ROGERS v. Nora Lee, doing business as Alien's Evaluation Services, Defendant-Respondent.

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Supreme Court, Appellate Division, First Department, New York.

Jim ROGERS, Plaintiff-Appellant, v. Muriel CIPRIAN, Defendant, Nora Lee, doing business as Alien's Evaluation Services, Defendant-Respondent.

Decided: November 15, 2005

PETER TOM, J.P., RICHARD T. ANDRIAS, MILTON L. WILLIAMS, LUIS A. GONZALEZ, JAMES M. CATTERSON, JJ. Siller Wilk LLP, New York (Matthew F. Schwartz of counsel), for appellant. Harry Raptakis, Mineola, for respondent.

At issue in this cause of action for breach of contract is whether defendant Nora Lee, an immigration consultant, can be held liable for damages attributed to the initial rejection of an application filed with the Immigration and Naturalization Service (INS) by an attorney Lee referred to plaintiff's corporation, the applicant on the immigration petition.   Absent any authority to control the attorney's work, there is no basis for recovery against the consultant.   In any event, plaintiff lacks standing to maintain an action to recover for the loss sustained by his corporation.

Plaintiff alleges that he sought to hire Sergei P. Laptev, a Russian national, to serve, variously, as a translator, guide and document researcher for film production.   To employ Laptev, plaintiff hired defendant Lee to obtain labor certification from the Department of Labor (DOL) and to obtain counsel to file the “visa petition for alien worker” with INS (8 USC § 1153[b][3] ).

On October 29, 1999, Lee filed the application for Alien Employment Certification with DOL. The prospective employer on the application was listed as “Beeland Interests, Inc., D/B/A Jim B. Rogers.”   Beeland was a corporation wholly owned by plaintiff.   On July 19, 2000, DOL approved Beeland's application.   Lee then retained defendant Muriel Ciprian, an attorney, on behalf of Beeland to file the visa petition with INS.   The petition necessarily listed Beeland as Laptev's prospective employer.   Submitted with the petition was Beeland's 1999 tax return.   On July 21, 2001, INS requested additional documentation, specifically the 2000 corporate tax return and the 1999 and 2000 W-2 forms.   Beeland responded by submitting its 2000 tax return.

INS denied the visa petition on October 31, 2001, finding that the information submitted did not demonstrate that Beeland had the requisite financial capability to pay Laptev's proposed salary.   Plaintiff then retained new counsel, who appealed the INS determination, submitting unspecified additional evidence.   On July 11, 2002, INS approved the visa petition submitted on Beeland's behalf, finding that it had the necessary funds at the time of filing of the petition.

Plaintiff commenced the instant action, asserting a legal malpractice claim against Ciprian and a breach of contract claim against Lee.   The complaint asserts that Lee and Ciprian erroneously listed Beeland as Laptev's employer, rather than plaintiff individually, on the applications submitted to DOL and INS.   In the single cause of action asserted against Lee for breach of contract, the complaint alleges that “Lee failed to retain competent counsel for plaintiff and thereby failed to arrange for the submission of a proper petition to the INS.”   Plaintiff, proceeding in his individual capacity, seeks damages for legal expenses incurred as a result of having to appeal the denial of the petition and for lost profits caused by the attendant delay.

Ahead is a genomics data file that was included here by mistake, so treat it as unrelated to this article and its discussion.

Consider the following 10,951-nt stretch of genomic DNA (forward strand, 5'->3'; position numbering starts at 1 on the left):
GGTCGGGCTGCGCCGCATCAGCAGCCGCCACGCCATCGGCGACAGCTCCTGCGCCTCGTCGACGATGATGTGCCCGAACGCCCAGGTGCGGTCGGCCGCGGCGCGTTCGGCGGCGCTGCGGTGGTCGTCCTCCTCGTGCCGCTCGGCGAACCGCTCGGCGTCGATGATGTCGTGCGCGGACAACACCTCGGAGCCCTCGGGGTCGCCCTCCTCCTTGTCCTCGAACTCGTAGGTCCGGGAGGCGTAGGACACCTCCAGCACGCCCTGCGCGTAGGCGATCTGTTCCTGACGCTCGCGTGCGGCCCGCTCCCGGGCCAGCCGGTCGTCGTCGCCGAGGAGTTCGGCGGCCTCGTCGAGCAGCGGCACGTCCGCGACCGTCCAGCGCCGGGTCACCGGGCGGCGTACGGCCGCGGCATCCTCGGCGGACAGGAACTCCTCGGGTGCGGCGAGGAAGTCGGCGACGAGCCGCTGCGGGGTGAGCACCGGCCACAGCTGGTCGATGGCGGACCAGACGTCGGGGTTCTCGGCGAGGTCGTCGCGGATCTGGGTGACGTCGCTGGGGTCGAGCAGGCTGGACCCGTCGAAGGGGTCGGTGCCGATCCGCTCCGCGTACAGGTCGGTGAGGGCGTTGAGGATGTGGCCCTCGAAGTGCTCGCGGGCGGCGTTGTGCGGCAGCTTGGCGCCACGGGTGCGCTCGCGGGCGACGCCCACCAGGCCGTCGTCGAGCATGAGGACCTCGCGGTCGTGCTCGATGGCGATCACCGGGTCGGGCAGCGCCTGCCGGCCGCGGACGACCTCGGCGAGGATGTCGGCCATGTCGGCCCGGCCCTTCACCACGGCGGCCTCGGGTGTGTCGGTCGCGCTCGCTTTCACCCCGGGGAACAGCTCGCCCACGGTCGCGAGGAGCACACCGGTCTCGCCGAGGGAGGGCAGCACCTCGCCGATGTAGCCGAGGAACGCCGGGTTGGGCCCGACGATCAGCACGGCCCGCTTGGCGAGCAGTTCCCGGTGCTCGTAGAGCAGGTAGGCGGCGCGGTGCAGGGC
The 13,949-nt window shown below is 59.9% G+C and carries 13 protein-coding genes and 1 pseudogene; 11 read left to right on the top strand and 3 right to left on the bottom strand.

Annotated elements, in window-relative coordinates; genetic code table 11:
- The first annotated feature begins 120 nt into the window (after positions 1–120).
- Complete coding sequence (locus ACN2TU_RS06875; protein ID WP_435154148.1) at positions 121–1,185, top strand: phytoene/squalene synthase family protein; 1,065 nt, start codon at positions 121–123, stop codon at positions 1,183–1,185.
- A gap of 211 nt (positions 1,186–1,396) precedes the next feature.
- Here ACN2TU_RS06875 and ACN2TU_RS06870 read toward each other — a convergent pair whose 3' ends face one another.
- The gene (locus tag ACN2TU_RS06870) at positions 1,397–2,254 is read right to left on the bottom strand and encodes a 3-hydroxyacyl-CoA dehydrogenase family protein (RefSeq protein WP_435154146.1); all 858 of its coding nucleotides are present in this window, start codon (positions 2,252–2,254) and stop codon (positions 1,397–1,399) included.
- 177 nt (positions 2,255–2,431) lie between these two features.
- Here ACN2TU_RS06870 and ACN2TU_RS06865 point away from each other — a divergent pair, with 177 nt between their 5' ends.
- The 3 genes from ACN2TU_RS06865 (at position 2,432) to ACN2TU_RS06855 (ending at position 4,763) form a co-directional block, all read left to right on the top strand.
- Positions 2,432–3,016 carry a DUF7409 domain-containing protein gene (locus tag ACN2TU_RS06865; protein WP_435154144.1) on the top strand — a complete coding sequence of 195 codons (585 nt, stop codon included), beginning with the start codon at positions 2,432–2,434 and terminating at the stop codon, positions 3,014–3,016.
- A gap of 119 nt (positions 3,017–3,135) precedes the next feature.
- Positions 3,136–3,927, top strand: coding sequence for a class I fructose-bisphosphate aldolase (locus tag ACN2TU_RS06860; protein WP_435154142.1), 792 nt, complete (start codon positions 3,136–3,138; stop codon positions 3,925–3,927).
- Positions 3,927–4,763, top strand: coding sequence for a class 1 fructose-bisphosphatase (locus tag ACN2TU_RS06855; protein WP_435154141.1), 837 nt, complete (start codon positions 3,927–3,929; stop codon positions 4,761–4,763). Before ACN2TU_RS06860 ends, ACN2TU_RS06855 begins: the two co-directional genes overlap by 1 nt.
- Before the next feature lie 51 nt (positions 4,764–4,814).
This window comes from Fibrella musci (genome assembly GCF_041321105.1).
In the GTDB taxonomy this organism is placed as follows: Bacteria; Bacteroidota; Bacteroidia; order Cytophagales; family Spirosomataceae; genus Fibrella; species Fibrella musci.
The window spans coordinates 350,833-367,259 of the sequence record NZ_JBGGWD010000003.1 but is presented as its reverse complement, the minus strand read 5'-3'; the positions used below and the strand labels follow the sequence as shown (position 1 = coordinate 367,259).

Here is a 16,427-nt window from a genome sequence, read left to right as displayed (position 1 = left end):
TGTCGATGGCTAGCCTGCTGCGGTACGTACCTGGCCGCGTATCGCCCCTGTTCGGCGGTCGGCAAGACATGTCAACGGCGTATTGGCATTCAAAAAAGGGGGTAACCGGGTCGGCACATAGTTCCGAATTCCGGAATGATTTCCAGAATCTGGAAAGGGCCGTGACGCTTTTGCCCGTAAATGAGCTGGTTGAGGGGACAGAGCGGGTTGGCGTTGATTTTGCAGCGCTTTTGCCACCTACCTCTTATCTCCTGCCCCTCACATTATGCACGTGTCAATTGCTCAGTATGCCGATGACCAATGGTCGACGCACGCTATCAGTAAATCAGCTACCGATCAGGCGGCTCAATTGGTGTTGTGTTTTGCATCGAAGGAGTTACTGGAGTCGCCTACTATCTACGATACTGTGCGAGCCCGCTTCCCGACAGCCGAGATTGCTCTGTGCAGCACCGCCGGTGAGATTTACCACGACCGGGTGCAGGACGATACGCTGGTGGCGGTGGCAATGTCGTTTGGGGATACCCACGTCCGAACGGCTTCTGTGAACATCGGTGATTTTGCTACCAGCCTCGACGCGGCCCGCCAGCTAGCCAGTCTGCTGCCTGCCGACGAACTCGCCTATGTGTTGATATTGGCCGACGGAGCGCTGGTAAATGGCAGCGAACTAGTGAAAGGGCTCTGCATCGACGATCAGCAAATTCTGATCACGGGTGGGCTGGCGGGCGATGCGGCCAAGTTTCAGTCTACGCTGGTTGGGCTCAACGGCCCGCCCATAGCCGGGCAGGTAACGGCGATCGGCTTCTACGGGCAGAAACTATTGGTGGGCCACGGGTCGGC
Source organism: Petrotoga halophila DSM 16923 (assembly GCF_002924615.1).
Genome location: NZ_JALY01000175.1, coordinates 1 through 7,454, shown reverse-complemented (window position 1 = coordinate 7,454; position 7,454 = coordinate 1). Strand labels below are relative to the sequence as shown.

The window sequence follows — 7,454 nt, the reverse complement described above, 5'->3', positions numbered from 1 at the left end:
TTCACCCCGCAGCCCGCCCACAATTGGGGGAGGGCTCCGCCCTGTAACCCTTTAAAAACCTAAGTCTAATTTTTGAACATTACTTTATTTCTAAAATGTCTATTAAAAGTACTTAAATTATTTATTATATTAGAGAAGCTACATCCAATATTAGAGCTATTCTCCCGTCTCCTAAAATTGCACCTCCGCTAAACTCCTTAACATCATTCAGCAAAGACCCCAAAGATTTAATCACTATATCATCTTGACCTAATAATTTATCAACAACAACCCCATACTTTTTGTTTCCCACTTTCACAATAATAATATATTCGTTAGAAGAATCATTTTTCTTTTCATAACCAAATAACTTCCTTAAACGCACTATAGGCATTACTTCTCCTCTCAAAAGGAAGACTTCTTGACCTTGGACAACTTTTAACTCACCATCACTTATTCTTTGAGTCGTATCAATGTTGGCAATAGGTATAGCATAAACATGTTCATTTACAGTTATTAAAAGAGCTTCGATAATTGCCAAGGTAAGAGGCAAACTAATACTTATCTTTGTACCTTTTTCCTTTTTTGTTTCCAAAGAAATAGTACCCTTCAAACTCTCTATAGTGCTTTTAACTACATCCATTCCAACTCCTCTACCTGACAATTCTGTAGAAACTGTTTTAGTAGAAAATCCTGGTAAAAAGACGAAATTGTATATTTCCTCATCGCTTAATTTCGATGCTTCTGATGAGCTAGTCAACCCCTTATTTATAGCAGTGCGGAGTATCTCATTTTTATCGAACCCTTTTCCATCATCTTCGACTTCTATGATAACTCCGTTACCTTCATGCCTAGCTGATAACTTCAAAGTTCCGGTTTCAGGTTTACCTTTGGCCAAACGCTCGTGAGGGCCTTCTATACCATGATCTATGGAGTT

Supreme Court granted Lee's motion for summary judgment (CPLR 3212), concluding that her preparation of the application for labor certification could not have been a “proximate cause” of plaintiff's asserted damages, and that plaintiff's claim for breach of the agreement due to the failure to retain competent counsel is baseless.

 As an initial consideration, the only claim asserted against Lee sounds in contract;  proximate causation is an element of tort liability that is inapposite to a contract claim.   Furthermore, plaintiff's contract with Lee, as consultant, and his retainer agreement with Ciprian, as counsel, are wholly distinct legal relationships.   Finally, the action is predicated on a verbal agreement, the terms of which plaintiff is obligated to plead and prove (Paz v. Singer Co., 151 A.D.2d 234, 235, 542 N.Y.S.2d 10 [1989], citing Fisch, Evidence, § 1098 [2d ed.] ).

Plaintiff's theory of recovery is untenable.   He denies directing Lee to list Beeland as Laptev's employer;  rather, he maintains, it was always his intention to function as employer in his individual capacity.   The documentary evidence does not support this contention, however.   Plaintiff signed the DOL application, which he is presumed to have read (see Mariani v. Dyer, 193 A.D.2d 456, 597 N.Y.S.2d 358 [1993], lv. denied 82 N.Y.2d 658, 604 N.Y.S.2d 557, 624 N.E.2d 695 [1993] ) and which recites, immediately above the signature line, “I take full responsibility for accuracy and any representations made by my agent.”   Furthermore, the employment certification application is signed in plaintiff's capacity as president of Beeland, not individually.   Had plaintiff genuinely intended to be Laptev's employer, he would not have permitted an application to be filed in the name of his corporation.